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East West Street: On the Origins of Genocide and Crimes Against Humanity
Philippe Sands

  • Friday 16 June 2017, 6.30PM to 7.20pm
  • Free admission
    Booking required
  • Bowland Auditorium, Berrick Saul Building, University of York (map|getting to campus)
  • Wheelchair accessible

Event details

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Join barrister Philippe Sands for a moving personal detective story as he explores the creation and development of the world-changing legal concepts of ‘genocide’ and ‘crimes against humanity’. Philippe, author of East West Street, looks at the private and intellectual evolution of the two men who simultaneously originated the ideas following the unprecedented atrocities of Hitler's Third Reich.

Rafael Lemkin and Hersch Lauterpacht both studied law at Lviv University in the Ukrainian city of Philippe’s grandfather's birth. Each is considered to be the father of the modern human rights movement, and at parallel times, forged diametrically opposite, revolutionary concepts of humanitarian law that have changed the world. Philippe discusses who these two very private men were, and how and why, coming from similar Jewish backgrounds and the same city, each developed the theory he did. He explains how each man dedicated this period of his life to having his legal concept – ‘genocide’ and ‘crimes against humanity’ - as a centerpiece for the prosecution of Nazi war criminals.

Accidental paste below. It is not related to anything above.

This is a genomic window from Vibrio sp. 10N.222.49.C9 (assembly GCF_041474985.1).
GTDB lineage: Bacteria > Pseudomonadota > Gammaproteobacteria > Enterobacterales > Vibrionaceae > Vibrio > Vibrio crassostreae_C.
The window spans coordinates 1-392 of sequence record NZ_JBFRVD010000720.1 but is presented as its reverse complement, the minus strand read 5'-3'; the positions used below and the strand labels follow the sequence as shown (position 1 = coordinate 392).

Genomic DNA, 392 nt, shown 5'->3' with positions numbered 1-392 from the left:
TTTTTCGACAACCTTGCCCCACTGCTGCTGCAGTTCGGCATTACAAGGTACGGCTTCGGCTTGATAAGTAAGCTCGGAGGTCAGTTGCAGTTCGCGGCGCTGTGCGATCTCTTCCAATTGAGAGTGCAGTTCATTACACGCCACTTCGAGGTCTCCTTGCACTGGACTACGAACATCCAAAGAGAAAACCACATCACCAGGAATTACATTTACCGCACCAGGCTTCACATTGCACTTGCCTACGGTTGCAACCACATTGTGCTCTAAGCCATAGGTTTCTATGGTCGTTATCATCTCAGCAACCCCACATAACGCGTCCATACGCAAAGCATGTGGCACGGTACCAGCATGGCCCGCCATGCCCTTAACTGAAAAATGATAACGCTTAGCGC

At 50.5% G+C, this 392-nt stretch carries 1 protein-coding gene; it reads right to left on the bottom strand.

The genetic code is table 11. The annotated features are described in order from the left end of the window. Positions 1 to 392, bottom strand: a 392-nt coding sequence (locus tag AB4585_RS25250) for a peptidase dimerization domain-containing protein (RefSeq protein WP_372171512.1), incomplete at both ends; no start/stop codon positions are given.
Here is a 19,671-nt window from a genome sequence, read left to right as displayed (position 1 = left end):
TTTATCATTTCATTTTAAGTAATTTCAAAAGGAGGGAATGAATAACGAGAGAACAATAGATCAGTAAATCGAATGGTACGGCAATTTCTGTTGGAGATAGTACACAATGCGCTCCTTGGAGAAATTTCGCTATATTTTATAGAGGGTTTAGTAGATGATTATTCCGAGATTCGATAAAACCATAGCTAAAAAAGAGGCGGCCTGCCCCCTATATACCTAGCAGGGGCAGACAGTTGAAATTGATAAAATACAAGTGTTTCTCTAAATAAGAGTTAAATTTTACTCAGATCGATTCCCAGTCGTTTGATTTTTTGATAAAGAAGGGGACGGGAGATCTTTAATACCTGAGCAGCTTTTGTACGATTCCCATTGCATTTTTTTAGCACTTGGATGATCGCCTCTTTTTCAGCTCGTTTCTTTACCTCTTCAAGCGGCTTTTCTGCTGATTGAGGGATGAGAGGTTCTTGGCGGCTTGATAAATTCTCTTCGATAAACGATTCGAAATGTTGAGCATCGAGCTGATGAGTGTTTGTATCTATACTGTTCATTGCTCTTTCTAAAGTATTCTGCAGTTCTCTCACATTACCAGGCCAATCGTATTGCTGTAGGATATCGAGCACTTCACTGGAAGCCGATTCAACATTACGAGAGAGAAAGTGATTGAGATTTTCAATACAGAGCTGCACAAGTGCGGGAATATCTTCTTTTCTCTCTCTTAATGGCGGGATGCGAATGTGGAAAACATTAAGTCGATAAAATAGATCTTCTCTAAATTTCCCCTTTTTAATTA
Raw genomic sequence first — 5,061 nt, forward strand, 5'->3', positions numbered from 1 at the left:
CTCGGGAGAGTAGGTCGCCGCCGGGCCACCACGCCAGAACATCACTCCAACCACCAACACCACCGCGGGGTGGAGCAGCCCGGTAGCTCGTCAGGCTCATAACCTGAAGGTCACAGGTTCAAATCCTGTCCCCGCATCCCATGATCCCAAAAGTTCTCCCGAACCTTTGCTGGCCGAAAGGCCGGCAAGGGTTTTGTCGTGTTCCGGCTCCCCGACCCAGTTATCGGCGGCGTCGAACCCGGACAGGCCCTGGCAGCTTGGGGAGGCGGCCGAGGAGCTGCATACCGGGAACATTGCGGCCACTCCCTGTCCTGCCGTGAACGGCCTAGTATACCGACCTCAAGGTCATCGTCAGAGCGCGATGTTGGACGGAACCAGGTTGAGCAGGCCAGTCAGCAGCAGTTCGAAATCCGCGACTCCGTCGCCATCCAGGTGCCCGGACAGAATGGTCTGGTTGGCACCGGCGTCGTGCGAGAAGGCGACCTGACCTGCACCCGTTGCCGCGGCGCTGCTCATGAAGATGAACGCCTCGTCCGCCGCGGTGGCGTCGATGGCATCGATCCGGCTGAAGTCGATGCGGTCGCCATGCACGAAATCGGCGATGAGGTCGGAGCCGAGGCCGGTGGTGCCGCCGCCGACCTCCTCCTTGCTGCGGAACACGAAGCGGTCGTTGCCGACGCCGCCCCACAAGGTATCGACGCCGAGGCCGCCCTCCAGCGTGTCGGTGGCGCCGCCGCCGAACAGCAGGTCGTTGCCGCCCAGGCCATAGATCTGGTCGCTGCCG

Philippe’s book East West Street, was the winner of the Baillie Gifford Prize for Non Fiction 2016 and was also shortlisted for the Duff Cooper Prize, the JQ Wingate Prize and the Slightly Foxed Best First Biography Prize. In addition, it was longlisted for the Cundill Prize. East West Street is described by the Sunday Times as “One of the most gripping and powerful books imaginable” and by the Observer as “Important and engrossing”.

About the speaker

Philippe Sands QC is Professor of Law at University College London and a practising barrister at Matrix Chambers. He frequently appears before international courts, including the International Criminal Court and the World Court in The Hague, and has been involved in many of the most important cases of recent years, including Pinochet, Congo, Yugoslavia, Rwanda, Iraq and Guantanamo.

His previous books include Lawless World (Penguin, 2005) and Torture Team (Penguin, 2008). He is a contributor to the Financial Times, Guardian, New York Review of Books and Vanity Fair. He makes regular appearances on radio and television, and serves on the boards of English PEN and the Hay Festival.  He lives in Hampstead, London.


Books will be available to buy from the Waterstones' stall at this event.

Find out more about the University of York's Justice and Equality Research Theme.


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